The Ramseys did not come away empty-handed, though, as their Big Blue Kitten won the male turf title with 134 votes, downing fellow finalists Golden Horn (63 votes) and The Pizza Man (41).

Baffert received 200 votes to easily defeat Todd Pletcher (44) and Chad Brown (12) for champion trainer. It was Baffert’s fourth title but his first since three straight from 1997-99. Baffert also became the first trainer to have two Eclipse Award-winning males at ages 2 and 3, with American Pharoah following Lookin At Lucky.

Castellano won the jockey title by 184 votes to 70 for Espinoza. It was his third straight title.

The closest division was female sprinter, where La Verdad beat Wavell Avenue by a mere eight votes, 98-90, with Lady Shipman a distant third with 41. Five other horses received first-place votes in that category. DRF went for Wavell Avenue, 27-25, over La Verdad. The NTRA deadlocked at 14-14 between Wavell Avenue and La Verdad. The NTWAB, the bloc with the most voters, had it 59-49 for La Verdad over Wavell Avenue.

Champion 3-year-old filly, considered one of the more difficult categories this year, produced a surprisingly comfortable winner in Stellar Wind, who got 108 votes, more than twice her closest competitors, I’m a Chatterbox (47) and Found (46). Four other horses received first-place votes.

One division whose result was a bit closer than expected was older dirt male, in which Honor Code defeated Liam’s Map, 126-95, with four other horses receiving votes. Interestingly, the NTRA preferred Liam’s Map, 17-14, over Honor Code. DRF went for Honor Code over Liam’s Map, 39-28, and the NTWAB had it 73-50 in favor of Honor Code.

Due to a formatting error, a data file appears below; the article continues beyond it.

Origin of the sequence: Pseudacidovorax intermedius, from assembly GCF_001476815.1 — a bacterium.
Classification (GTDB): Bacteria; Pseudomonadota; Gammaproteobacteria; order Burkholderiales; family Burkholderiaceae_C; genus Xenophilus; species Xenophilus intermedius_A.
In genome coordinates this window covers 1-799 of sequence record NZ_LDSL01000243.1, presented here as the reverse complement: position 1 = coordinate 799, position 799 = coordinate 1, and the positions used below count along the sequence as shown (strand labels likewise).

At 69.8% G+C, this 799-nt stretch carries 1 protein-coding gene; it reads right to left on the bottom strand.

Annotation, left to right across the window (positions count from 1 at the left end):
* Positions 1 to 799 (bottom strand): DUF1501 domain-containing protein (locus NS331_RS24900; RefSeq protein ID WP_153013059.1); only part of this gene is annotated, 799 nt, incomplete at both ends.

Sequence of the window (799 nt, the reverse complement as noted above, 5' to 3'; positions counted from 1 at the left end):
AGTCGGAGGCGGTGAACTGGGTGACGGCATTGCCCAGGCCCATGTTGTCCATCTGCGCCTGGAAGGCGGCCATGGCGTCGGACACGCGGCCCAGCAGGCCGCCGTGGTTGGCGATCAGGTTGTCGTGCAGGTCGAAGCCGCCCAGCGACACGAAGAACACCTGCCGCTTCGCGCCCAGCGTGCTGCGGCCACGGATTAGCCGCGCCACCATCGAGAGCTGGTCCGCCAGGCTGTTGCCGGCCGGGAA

Many of the divisions were runaways, as expected.

The undefeated Songbird came up one vote shy of being a unanimous choice for champion 2-year-old filly. One voter from the NTWAB opted for Catch a Glimpse.

Beholder received 256 votes for champion older dirt female to beat Stopchargingmaria (4) and Sheer Drama (1).

Nyquist got 255 votes for champion 2-year-old male, with Mohaymen a distant second with 3.

The male sprint champ, Runhappy, also received 255 votes, with four other horses splitting the remaining six votes.

Tepin got 211 votes for champion female turf horse, easily outpolling runner-up Found, who had 38.

Dawalan won the steeplechase title, 165-47, over runner-up Bob Le Beau.

Gaffalione beat second-place Eric Cancel, 149-63, to win the apprentice jockey title.

Also Saturday night, Leonard Lavin was honored with the Eclipse Award of Merit, and John O’Neil, the winner of last year’s DRF/NTRA National Handicapping Championship, was recognized as the horseplayer of the year.

In addition, previously announced awards for media winners were presented to DRF’s Mary Simon for multimedia, Jennie Rees and Tim Sullivan for writing, NBC for national television, Brad and John Hennegan for television feature, and Scott Serio and Michael Clevenger for photography.